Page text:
In this blog, we will discuss different types of purging, warning signs, physical effects, and treatment options.

Read more

How to Screen for Eating Disorders

A close-up of a doctor's hands while they take notes and listen to their patient

With 9% of the U.S. population, or 28.8 million Americans, having an eating disorder in their lifetime (ANAD) and a person dying due to complications related to their eating disorder every 52 minutes, it is essential that healthcare professionals screen all their patients for eating disorders. The majority of people with eating disorders do come into contact with healthcare professionals, presenting an opportunity to detect symptoms and intervene early. 

October is National Depression and Mental Health Screening Month, which works to bring awareness to the need for depression and mental health screenings. Screening for eating disorders should be included in all mental health screenings. When it comes to eating disorder detection, knowing the physical symptoms to look out for, the questions to ask, and the people often left out of screenings is essential knowledge to have as a provider. 

Read more

How “Health” and “Wellness” Have Been Co-opted by the Diet Industry

A woman exercising outside on a yoga mat

A common symptom of many eating disorders is a preoccupation with food and body size, and this symptom can be exacerbated by the toxicity of diet culture. Diet and weight loss have grown to be an over $70 billion industry—yet according to studies, 95% of diets fail. As it has become increasingly common knowledge that diets don’t work, the diet industry has reworked its language to disguise diets as being about “health” and “wellness.” Trying to determine if something is pro-diet culture or not can be tricky. To truly promote health and create a culture that is more supportive of those with eating disorders, we need to learn to identify diet culture and actively resist it.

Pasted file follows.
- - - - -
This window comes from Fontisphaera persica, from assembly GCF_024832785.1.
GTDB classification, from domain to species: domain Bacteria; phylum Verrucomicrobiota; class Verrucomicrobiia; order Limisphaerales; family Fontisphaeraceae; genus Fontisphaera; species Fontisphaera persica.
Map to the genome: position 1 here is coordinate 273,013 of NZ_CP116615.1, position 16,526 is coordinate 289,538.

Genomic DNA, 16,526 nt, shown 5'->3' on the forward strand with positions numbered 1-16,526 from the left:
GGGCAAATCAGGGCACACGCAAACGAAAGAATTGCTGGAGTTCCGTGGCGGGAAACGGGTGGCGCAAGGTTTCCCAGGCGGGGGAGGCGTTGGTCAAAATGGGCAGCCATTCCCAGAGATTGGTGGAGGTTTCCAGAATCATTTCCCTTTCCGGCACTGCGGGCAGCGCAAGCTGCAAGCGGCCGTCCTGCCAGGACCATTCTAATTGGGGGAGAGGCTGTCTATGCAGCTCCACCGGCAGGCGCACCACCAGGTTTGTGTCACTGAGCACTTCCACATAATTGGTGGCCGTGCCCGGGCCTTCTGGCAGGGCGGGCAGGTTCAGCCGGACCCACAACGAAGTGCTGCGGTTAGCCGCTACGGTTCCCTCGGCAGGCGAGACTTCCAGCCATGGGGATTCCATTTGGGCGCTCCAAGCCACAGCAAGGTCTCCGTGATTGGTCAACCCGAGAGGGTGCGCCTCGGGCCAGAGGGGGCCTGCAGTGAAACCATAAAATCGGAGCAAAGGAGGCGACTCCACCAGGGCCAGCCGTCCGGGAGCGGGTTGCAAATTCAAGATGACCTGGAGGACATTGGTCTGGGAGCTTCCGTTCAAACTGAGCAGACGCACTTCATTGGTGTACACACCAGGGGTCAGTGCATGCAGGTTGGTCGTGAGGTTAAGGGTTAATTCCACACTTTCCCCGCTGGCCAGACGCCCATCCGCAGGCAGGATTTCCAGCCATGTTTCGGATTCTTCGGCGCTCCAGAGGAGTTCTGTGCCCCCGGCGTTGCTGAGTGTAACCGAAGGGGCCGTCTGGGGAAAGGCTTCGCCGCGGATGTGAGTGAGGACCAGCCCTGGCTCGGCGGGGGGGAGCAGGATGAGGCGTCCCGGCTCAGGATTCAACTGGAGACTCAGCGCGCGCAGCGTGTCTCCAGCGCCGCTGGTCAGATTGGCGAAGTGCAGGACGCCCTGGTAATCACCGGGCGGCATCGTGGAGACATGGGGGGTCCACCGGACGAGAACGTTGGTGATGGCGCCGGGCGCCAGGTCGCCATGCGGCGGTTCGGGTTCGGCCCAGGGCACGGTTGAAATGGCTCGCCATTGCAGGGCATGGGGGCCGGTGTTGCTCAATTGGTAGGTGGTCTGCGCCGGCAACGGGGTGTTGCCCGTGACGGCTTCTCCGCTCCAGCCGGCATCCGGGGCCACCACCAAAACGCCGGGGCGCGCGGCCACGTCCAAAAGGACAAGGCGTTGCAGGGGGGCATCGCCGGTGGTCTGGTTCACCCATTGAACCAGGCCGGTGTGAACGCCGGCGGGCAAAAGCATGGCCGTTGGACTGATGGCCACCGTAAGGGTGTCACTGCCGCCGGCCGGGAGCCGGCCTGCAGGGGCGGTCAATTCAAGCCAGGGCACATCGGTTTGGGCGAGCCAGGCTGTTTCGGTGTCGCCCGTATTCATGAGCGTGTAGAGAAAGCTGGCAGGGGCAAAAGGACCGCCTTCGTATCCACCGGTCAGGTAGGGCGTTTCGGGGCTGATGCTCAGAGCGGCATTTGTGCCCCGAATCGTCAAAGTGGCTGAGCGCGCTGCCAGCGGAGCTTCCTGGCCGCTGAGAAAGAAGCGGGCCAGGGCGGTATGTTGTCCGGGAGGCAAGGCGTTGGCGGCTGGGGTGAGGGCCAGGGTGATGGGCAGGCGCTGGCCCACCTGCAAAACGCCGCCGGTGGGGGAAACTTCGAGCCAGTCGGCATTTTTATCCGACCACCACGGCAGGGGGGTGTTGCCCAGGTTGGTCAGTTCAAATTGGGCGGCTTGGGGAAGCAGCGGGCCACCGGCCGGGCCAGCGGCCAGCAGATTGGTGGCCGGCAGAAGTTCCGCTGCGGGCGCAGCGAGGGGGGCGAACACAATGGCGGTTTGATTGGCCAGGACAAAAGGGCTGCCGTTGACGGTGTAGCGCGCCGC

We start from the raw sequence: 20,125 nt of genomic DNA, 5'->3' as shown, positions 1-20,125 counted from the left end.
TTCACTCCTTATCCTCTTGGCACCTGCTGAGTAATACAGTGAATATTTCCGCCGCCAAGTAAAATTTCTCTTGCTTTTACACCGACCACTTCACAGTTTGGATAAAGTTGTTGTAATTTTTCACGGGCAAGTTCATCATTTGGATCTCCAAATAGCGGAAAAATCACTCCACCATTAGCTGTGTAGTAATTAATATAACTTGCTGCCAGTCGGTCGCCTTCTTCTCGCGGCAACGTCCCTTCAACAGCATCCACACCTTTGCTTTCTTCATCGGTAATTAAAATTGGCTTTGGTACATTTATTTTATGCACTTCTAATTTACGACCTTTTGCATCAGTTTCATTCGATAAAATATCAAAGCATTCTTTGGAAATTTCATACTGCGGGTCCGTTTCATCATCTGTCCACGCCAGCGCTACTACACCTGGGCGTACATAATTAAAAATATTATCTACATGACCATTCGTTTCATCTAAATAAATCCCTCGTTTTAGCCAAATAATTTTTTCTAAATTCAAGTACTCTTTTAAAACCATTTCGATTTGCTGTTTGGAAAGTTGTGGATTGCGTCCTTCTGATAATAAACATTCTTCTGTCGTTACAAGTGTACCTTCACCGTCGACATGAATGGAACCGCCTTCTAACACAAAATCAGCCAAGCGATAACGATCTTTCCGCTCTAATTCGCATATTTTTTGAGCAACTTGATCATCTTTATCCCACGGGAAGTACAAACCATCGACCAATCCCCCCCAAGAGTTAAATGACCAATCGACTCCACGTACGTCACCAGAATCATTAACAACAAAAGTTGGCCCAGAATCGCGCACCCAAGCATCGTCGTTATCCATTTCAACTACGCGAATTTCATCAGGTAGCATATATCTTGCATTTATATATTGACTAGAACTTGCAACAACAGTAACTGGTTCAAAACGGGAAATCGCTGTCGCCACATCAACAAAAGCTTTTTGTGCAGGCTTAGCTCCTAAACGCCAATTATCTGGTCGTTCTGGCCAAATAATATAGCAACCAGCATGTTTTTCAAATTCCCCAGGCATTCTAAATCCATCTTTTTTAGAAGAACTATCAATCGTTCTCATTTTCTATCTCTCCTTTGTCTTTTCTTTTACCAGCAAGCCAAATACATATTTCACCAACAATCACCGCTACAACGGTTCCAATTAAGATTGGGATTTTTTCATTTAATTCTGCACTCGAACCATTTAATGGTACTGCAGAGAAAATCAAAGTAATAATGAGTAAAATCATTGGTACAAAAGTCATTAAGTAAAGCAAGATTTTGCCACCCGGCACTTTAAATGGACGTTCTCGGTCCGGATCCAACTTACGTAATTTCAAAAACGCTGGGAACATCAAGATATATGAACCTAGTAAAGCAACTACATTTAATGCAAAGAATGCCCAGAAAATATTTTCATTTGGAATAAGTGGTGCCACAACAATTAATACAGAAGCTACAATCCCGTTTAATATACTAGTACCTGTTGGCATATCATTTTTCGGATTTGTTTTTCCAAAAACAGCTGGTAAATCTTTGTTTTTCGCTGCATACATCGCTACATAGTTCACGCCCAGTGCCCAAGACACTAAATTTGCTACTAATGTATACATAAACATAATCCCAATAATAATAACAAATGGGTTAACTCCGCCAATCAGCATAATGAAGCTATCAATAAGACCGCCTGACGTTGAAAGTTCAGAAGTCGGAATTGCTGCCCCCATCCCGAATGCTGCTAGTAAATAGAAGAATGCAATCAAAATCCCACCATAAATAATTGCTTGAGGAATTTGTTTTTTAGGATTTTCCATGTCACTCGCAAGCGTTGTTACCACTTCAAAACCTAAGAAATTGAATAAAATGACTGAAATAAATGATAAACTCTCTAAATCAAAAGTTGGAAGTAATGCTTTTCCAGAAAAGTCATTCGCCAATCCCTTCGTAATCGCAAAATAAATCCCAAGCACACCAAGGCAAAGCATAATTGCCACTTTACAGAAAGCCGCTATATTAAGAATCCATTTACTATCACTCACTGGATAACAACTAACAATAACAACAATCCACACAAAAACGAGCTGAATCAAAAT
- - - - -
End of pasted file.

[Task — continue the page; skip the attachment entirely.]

What is Diet Culture?

If you’re not familiar with the term “diet culture,” that is not uncommon. Diet culture is so entrenched in our everyday lives that it’s hard to even spot it. Diet culture is the belief that if we want to be more desirable, worthy, and good, then we should make our bodies smaller by dieting. Diet culture is dangerous and harms people of all sizes, including by perpetuating disordered eating and making eating disorder recovery all the more challenging. Even if you are not on a diet, you can still be caught up in the culture of dieting. Some people need to be on diets for medical reasons, such as diagnosed celiac disease or diabetes, but even those who have a reason for dieting other than weight loss can get caught up in a diet culture mindset. Many people don’t even realize that in pursuing “health” and “wellness,” they are living their life according to rules created by diet culture. 

Read more

The Emily Program Logo